While one group can agree with the approach the Department of Fisheries and Oceans has taken in closing the recreational salmon fishery to retention angling on the island portion of the province, another is gearing up to fight.
John McCarthy is the president of the Salmon Preservation Association of the Waters of Newfoundland (SPAWN).
He said his organization doesn’t criticize DFO for taking a cautious approach.
“But we certainly see the disappointment in retain anglers in our association who would probably like to go out and fish for another fish.”
McCarthy said the reports showing a decline in numbers that came out from DFO’s index rivers certainly supports the move.
But not all rivers showed declines and he’s sure giving an additional tag on the Humber River and Main River, both of which seem to have really good returns, was entertained.
“It was a close call.”
He said the decision won’t just affect retention anglers because once the water temperature goes above 18 C all rivers will be closed to all fishing anyway.
Closing the fishery is one thing, but McCarthy said more needs to be done.
Looking at Western Arm Brook on the Northern Peninsula, where no fishing occurs, the numbers continue to decrease, so he said something must be happening at sea.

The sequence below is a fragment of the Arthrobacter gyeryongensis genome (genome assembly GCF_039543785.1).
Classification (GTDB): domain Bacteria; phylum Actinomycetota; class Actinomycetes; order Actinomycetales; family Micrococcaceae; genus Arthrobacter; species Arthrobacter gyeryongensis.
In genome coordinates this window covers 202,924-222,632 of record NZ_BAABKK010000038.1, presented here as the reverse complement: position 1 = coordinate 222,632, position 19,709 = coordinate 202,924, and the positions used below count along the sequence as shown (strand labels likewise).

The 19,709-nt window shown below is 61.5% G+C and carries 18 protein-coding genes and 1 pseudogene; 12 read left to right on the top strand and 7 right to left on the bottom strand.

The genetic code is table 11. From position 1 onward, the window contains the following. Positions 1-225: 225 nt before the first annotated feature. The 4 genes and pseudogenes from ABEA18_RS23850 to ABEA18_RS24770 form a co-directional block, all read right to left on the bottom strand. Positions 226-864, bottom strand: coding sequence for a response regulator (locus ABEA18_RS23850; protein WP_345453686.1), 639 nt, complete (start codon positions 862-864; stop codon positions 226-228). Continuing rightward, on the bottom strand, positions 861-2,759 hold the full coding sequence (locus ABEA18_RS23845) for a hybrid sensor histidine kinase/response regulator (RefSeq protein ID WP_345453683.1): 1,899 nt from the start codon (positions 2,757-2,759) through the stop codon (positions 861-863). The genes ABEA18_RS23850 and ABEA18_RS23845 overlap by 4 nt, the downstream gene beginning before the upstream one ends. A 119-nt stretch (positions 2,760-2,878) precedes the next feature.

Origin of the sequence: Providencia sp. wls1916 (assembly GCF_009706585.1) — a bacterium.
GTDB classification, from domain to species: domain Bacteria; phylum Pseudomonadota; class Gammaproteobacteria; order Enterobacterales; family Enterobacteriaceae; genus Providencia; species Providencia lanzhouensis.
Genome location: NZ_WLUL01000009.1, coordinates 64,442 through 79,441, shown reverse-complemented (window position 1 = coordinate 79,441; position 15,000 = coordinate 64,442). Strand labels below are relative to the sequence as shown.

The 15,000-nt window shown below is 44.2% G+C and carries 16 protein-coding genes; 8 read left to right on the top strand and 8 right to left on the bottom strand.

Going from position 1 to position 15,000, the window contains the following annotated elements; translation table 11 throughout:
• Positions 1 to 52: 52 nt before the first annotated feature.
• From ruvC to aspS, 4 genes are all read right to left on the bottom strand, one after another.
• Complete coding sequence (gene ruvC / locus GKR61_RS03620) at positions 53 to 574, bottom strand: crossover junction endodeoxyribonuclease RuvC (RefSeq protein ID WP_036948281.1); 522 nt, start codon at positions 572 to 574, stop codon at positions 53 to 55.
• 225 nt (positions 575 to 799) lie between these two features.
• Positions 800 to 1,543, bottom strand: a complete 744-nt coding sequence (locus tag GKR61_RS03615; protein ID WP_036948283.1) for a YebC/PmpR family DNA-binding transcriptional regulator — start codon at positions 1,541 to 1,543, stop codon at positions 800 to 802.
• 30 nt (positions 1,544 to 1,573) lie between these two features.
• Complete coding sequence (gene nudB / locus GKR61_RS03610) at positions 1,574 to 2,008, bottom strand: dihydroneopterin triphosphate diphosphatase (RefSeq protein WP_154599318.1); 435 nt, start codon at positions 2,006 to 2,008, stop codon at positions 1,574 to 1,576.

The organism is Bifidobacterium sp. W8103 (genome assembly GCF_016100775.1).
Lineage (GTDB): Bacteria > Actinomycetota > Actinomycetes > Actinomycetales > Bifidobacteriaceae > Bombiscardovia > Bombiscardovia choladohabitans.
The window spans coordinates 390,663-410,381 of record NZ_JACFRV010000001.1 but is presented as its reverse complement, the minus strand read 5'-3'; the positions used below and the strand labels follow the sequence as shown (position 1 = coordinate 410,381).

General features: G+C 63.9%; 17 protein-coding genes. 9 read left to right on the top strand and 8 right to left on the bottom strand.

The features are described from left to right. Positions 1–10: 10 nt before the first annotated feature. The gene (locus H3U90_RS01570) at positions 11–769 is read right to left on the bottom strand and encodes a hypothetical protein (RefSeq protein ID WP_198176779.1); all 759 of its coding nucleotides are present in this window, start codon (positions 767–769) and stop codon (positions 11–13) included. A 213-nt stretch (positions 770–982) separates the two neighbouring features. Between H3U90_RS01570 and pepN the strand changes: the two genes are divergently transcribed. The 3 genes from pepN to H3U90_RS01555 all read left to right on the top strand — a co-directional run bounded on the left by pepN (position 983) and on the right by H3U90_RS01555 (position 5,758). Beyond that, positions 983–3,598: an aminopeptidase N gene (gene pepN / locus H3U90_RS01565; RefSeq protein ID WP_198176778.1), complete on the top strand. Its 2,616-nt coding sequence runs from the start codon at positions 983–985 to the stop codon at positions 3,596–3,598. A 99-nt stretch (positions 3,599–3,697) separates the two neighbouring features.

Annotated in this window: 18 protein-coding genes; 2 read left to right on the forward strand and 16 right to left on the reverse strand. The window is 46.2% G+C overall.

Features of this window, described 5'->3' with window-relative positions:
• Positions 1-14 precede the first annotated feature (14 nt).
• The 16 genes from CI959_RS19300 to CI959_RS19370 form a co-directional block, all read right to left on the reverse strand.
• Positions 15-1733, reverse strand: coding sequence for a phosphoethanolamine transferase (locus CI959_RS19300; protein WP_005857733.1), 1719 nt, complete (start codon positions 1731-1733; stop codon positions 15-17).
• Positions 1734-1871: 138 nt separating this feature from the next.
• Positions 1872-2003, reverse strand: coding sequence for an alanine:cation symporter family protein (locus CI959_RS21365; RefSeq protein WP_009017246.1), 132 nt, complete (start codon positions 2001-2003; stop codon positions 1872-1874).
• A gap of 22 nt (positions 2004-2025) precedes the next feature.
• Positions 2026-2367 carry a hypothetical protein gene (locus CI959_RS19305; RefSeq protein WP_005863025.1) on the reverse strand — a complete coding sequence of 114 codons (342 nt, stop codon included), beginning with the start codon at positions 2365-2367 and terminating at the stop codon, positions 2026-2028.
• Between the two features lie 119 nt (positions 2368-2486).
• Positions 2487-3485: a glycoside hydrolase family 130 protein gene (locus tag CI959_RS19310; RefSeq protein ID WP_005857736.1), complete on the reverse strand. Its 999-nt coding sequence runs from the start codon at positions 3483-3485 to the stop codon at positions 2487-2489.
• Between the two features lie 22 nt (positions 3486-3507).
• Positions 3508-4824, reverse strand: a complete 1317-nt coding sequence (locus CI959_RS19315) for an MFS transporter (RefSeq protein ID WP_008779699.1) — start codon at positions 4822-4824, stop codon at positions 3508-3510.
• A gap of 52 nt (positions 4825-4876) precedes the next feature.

“The big thing, in our opinion, that has to be dealt with and has to be approached in some meaningful manner is the number of seals,” he said.
“And Grade 5 science will tell you that if you protect the top of the marine food chain, the seal, the effects are going to be devastating.”
As for the future, McCarthy said it’s difficult to say as the situation could change very quickly.
“The only thing we can control is whether we take fish or not,” said McCarthy.
Gary Gale said the closure is a major disappointment and the Citizens Outdoor Rights Alliance (CORA) is in the process of planning its strategy to fight the move.
Gale is the chair of the group.
Like McCarthy, he said the numbers are up on some rivers, so the closure is not justified.
“It’s our judgement that the numbers are good enough for retention,” he said.
“The decline is not as significant as DFO is saying.”
He said the problem is in the size of sample. In the 1990s 26 rivers were assessed and this year it was only done on 11 rivers.
He said DFO has to assess more rivers and to take into account the information coming from the observations of river guardians.
He also said CORA has a major problem in saying no to retention when hook and release angling continues.
There is a mortality related to hook and release with an estimate that one in 10 salmon hooked and released will die.
Gale said that’s why the province implemented a cap, a maximum of 10 fish that could be hooked and released up to July 20.
Retention anglers could take one fish and hook and release anglers could release 10 fish. If one of the 10 fish released dies, then both anglers would be responsible for taking one fish.
He said CORA considered that to be fair and balanced approach.
If DFO came out with one more fish for retention and 10 more for hook and release or two and 20, the group would have also considered it a fair and balanced approach.
“They’re not doing that. We see it as an attack on our culture and heritage.”